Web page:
OPINION: American Dream Could Prove a Nightmare for Future US Brands
The 90s were a golden era for both brands and the US. For US citizens, it was the Clinton era and the greatest decade in a golden century of unparalleled fiscal growth.
It was also a remarkable period in the history of branding. It was the decade that saw the revitalisation of Coca-Cola and its return to the top after its mistakes in the cola wars of the 80s. It opened with Microsoft developing its Windows line and ended with it being acknowledged as a global branding marvel. The decade witnessed Intel pulling off the branding coup of the century by turning boring old microprocessors into the key component brand in one of the most lucrative markets the world had ever seen.
As these three notable examples suggest, the rise of the US and the rise of brands were not entirely independent. Rather, the two grew symbiotically.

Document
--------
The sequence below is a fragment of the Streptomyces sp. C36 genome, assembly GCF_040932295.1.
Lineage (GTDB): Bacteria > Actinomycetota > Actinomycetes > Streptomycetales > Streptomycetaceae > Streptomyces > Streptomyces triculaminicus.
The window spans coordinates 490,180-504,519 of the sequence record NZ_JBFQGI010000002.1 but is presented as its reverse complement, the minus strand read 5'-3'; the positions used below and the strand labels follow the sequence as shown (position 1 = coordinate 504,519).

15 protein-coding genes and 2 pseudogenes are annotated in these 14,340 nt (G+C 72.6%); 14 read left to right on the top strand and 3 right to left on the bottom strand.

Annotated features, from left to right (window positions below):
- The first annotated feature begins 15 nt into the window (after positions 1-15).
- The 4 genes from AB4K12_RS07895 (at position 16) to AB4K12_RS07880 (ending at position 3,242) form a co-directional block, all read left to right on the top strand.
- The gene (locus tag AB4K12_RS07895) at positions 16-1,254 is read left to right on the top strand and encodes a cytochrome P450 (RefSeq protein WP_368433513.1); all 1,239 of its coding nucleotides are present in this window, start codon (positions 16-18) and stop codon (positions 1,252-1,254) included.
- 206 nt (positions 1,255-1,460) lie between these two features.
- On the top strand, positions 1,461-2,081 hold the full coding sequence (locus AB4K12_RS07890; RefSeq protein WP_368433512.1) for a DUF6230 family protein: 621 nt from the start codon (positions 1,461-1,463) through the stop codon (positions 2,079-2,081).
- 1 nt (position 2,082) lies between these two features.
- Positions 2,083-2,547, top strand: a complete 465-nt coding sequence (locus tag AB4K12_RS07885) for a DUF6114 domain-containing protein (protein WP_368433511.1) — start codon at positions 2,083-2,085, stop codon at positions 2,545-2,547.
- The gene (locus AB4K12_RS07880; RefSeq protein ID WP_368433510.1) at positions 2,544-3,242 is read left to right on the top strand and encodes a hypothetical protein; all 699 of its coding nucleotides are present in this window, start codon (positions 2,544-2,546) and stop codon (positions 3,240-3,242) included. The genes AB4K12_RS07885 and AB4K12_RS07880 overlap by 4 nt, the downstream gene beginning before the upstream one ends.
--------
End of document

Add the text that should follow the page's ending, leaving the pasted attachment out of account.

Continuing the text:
In last year's Interbrand survey of the world's most valuable brands, 37 of the leading 50 brands were owned and operated from the US. It may well be the biggest economic power in the world, but the US' relative share of the phenomenon that is branding far exceeds even this position.
There are many reasons for this imbalance in branding power. US marketers are trained at powerhouse schools such as Harvard, Wharton and Stanford to build brands brilliantly, while European counterparts rely on creativity and 'gut feel'. But perhaps a more obvious explanation for the supremacy of US brands can be found in their brand equity. Every brand possesses unique brand equity, but for many powerbrands, one of the sources of that uniqueness is brand heritage. …